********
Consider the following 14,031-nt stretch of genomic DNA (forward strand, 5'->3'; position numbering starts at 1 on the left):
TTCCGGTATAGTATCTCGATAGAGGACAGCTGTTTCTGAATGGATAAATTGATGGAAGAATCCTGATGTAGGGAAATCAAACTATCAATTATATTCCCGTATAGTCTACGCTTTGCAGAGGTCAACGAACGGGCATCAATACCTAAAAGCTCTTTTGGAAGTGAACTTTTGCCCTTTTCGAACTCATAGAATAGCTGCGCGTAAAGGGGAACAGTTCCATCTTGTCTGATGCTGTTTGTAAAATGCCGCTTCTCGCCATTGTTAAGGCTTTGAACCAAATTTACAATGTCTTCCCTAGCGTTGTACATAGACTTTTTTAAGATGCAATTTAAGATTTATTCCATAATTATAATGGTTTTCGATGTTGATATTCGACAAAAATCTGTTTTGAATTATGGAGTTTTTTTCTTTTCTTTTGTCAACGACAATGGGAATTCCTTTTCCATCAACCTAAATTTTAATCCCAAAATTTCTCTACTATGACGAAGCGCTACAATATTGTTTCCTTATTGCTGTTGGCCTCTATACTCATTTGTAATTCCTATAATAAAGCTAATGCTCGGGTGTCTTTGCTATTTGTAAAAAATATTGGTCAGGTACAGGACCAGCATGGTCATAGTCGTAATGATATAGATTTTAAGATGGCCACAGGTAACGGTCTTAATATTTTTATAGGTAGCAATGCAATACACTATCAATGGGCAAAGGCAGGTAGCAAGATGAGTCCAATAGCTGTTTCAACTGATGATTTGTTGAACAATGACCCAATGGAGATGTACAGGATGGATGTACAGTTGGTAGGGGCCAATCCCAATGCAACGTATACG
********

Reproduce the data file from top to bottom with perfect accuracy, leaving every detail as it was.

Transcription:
Consider the following 14,031-nt stretch of genomic DNA (forward strand, 5'->3'; position numbering starts at 1 on the left):
TTCCGGTATAGTATCTCGATAGAGGACAGCTGTTTCTGAATGGATAAATTGATGGAAGAATCCTGATGTAGGGAAATCAAACTATCAATTATATTCCCGTATAGTCTACGCTTTGCAGAGGTCAACGAACGGGCATCAATACCTAAAAGCTCTTTTGGAAGTGAACTTTTGCCCTTTTCGAACTCATAGAATAGCTGCGCGTAAAGGGGAACAGTTCCATCTTGTCTGATGCTGTTTGTAAAATGCCGCTTCTCGCCATTGTTAAGGCTTTGAACCAAATTTACAATGTCTTCCCTAGCGTTGTACATAGACTTTTTTAAGATGCAATTTAAGATTTATTCCATAATTATAATGGTTTTCGATGTTGATATTCGACAAAAATCTGTTTTGAATTATGGAGTTTTTTTCTTTTCTTTTGTCAACGACAATGGGAATTCCTTTTCCATCAACCTAAATTTTAATCCCAAAATTTCTCTACTATGACGAAGCGCTACAATATTGTTTCCTTATTGCTGTTGGCCTCTATACTCATTTGTAATTCCTATAATAAAGCTAATGCTCGGGTGTCTTTGCTATTTGTAAAAAATATTGGTCAGGTACAGGACCAGCATGGTCATAGTCGTAATGATATAGATTTTAAGATGGCCACAGGTAACGGTCTTAATATTTTTATAGGTAGCAATGCAATACACTATCAATGGGCAAAGGCAGGTAGCAAGATGAGTCCAATAGCTGTTTCAACTGATGATTTGTTGAACAATGACCCAATGGAGATGTACAGGATGGATGTACAGTTGGTAGGGGCCAATCCCAATGCAACGTATACG